Frederick Douglass

 I decided that I would like to just express my appreciation for Douglass’ essay, “What to the Slave Is the Fourth of July?” I found, that if I was honest with myself, I knew that I (at first) agreed with the idea that “Would you argue more, and denounce less, would you persuade more and rebuke less, your cause would be much more likely to succeed” (989). To imagine a speech like this aimed at me, if I had been part of the privileged members of the audience that heard it, would have made me defensive, ashamed, and I think perhaps shocked. Despite problems in America now, it seems that many of us still want to believe her to be a truly great country. A place where being free really does mean liberty for all. However, the very fact that Douglass’ speech made me feel ashamed, even now, speaks to its power. I could not help but to read it out loud by the time he is listing off the fact that African-American men, women and children are doing all of the exact same things as every other American–and yet “we are called upon to prove that we are men!” (990) His condemnation of America is biting and it cuts even more deeply because of the day he was speaking on. 

“Go where you may, search where you will, roam through all the monarchies and despotisms of the old world, travel through South America, search out every abuse, and when you have found the last, lay your facts by the side of the every-day practices of this nation, and you will say with me, that, for revolting barbarity and shameless hypocrisy, America reigns without a rival” (991).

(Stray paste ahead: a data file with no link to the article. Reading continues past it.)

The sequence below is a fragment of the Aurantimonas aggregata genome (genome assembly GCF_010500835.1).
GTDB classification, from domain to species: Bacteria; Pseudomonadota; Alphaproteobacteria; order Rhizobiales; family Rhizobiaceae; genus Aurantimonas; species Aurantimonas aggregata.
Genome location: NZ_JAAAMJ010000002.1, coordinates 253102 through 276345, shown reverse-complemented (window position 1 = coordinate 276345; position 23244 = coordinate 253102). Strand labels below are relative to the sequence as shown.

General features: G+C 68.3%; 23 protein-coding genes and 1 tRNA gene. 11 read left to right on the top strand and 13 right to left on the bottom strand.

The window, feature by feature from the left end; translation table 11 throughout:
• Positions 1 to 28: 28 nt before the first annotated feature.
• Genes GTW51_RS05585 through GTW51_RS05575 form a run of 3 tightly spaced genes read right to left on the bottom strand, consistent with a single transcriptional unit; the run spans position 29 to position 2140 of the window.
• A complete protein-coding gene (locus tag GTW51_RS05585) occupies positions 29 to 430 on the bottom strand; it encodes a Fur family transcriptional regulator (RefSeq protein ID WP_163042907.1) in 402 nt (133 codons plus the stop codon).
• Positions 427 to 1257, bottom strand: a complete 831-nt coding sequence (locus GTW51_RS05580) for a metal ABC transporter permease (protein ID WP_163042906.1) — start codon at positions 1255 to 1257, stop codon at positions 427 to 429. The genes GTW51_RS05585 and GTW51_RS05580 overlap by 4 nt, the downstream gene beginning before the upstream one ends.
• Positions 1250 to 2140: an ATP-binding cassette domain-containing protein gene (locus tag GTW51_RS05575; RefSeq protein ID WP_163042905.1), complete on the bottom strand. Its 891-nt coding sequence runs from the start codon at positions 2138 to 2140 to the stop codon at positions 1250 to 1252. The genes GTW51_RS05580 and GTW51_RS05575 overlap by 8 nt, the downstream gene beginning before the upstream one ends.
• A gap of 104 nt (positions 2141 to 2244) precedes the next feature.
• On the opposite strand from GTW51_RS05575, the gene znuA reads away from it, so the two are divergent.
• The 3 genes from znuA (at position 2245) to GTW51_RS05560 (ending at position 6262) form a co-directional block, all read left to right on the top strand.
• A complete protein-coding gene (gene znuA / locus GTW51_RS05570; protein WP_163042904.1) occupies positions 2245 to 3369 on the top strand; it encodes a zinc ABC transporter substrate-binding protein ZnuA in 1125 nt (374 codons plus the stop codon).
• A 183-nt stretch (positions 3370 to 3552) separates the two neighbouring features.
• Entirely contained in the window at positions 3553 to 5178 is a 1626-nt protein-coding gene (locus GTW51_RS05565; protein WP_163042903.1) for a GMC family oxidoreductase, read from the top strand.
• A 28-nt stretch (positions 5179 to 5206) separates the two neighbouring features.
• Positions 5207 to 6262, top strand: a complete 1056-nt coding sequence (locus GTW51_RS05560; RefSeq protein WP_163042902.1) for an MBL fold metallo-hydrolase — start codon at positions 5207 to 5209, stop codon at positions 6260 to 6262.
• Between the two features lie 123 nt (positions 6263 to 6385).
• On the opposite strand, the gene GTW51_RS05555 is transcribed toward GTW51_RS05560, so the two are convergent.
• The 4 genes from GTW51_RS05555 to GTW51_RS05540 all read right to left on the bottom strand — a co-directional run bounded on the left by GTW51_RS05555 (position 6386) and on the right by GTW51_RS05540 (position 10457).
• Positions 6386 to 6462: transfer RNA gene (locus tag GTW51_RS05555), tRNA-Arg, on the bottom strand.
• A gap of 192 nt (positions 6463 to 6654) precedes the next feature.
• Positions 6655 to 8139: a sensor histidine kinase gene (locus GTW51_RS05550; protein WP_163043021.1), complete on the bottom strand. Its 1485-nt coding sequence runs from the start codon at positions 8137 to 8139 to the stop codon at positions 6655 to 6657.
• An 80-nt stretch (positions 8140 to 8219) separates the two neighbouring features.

This speech is truly terrifying, and I cannot help but think that his cruelty towards America in the speech is a warranted reaction to the cruelties he is speaking about. It is not short of the truth to say I was left speechless and breathless by the end of this speech, it’s a slap in the face of what the 4th of July is meant to stand for, and it leaves a chill once it has ended.

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One Response to Frederick Douglass

  1. ldhare says:

    I think what makes this speech so powerful is Douglass’ powerful use of logic and rhetoric. Douglass knew his audience and targeted them with points extracted from well-understood and revered documents (the US constitution, the Bible). These logical arguments were targeted directly at those who needed to hear them. As a result, this speech aided the abolitionist movement greatly. Also, it speaks to the ideals which America was founded on and provides us now with a historical recounting of some of the early problems we faced as a nation.

    There’s something I’ve been wondering in this class that I figure I’ll just ask here: what defines good literature? Can that be answered simply? What gives this speech literary merit? Also, we talked earlier about the oral traditions of Native Americans and if spoken stories could be considered literature. Speeches are also oral, so how does this relate?

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